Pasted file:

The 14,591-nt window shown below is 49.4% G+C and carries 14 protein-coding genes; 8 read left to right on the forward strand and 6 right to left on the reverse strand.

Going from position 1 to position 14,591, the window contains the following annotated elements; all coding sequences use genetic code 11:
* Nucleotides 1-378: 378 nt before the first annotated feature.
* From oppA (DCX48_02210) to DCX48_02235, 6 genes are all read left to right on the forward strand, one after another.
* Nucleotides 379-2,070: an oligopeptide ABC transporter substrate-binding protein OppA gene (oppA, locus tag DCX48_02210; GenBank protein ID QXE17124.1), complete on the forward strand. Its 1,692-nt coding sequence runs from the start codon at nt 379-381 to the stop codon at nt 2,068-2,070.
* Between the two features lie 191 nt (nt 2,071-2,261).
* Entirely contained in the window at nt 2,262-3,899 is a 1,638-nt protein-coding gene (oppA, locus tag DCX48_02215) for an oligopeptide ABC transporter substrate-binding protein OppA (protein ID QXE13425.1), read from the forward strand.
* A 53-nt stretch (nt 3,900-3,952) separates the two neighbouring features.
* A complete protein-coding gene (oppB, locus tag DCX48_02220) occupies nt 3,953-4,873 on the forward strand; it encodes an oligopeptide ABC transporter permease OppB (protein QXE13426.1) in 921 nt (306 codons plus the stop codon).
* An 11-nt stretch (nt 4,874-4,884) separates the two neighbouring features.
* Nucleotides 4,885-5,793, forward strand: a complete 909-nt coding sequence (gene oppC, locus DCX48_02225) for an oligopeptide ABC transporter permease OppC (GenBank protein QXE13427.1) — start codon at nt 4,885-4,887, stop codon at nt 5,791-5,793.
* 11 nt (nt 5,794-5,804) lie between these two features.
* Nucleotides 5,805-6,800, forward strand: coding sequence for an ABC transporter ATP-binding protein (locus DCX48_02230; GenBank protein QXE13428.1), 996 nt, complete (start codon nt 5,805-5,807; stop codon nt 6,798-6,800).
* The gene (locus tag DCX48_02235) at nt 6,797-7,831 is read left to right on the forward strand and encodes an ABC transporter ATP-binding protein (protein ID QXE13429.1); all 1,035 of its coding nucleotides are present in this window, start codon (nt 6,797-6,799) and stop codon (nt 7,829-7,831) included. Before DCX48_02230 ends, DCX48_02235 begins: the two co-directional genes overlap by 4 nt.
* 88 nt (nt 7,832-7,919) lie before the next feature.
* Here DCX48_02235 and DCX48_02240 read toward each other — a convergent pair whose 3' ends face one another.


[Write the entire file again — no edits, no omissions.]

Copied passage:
The 14,591-nt window shown below is 49.4% G+C and carries 14 protein-coding genes; 8 read left to right on the forward strand and 6 right to left on the reverse strand.

Going from position 1 to position 14,591, the window contains the following annotated elements; all coding sequences use genetic code 11:
* Nucleotides 1-378: 378 nt before the first annotated feature.
* From oppA (DCX48_02210) to DCX48_02235, 6 genes are all read left to right on the forward strand, one after another.
* Nucleotides 379-2,070: an oligopeptide ABC transporter substrate-binding protein OppA gene (oppA, locus tag DCX48_02210; GenBank protein ID QXE17124.1), complete on the forward strand. Its 1,692-nt coding sequence runs from the start codon at nt 379-381 to the stop codon at nt 2,068-2,070.
* Between the two features lie 191 nt (nt 2,071-2,261).
* Entirely contained in the window at nt 2,262-3,899 is a 1,638-nt protein-coding gene (oppA, locus tag DCX48_02215) for an oligopeptide ABC transporter substrate-binding protein OppA (protein ID QXE13425.1), read from the forward strand.
* A 53-nt stretch (nt 3,900-3,952) separates the two neighbouring features.
* A complete protein-coding gene (oppB, locus tag DCX48_02220) occupies nt 3,953-4,873 on the forward strand; it encodes an oligopeptide ABC transporter permease OppB (protein QXE13426.1) in 921 nt (306 codons plus the stop codon).
* An 11-nt stretch (nt 4,874-4,884) separates the two neighbouring features.
* Nucleotides 4,885-5,793, forward strand: a complete 909-nt coding sequence (gene oppC, locus DCX48_02225) for an oligopeptide ABC transporter permease OppC (GenBank protein QXE13427.1) — start codon at nt 4,885-4,887, stop codon at nt 5,791-5,793.
* 11 nt (nt 5,794-5,804) lie between these two features.
* Nucleotides 5,805-6,800, forward strand: coding sequence for an ABC transporter ATP-binding protein (locus DCX48_02230; GenBank protein QXE13428.1), 996 nt, complete (start codon nt 5,805-5,807; stop codon nt 6,798-6,800).
* The gene (locus tag DCX48_02235) at nt 6,797-7,831 is read left to right on the forward strand and encodes an ABC transporter ATP-binding protein (protein ID QXE13429.1); all 1,035 of its coding nucleotides are present in this window, start codon (nt 6,797-6,799) and stop codon (nt 7,829-7,831) included. Before DCX48_02230 ends, DCX48_02235 begins: the two co-directional genes overlap by 4 nt.
* 88 nt (nt 7,832-7,919) lie before the next feature.
* Here DCX48_02235 and DCX48_02240 read toward each other — a convergent pair whose 3' ends face one another.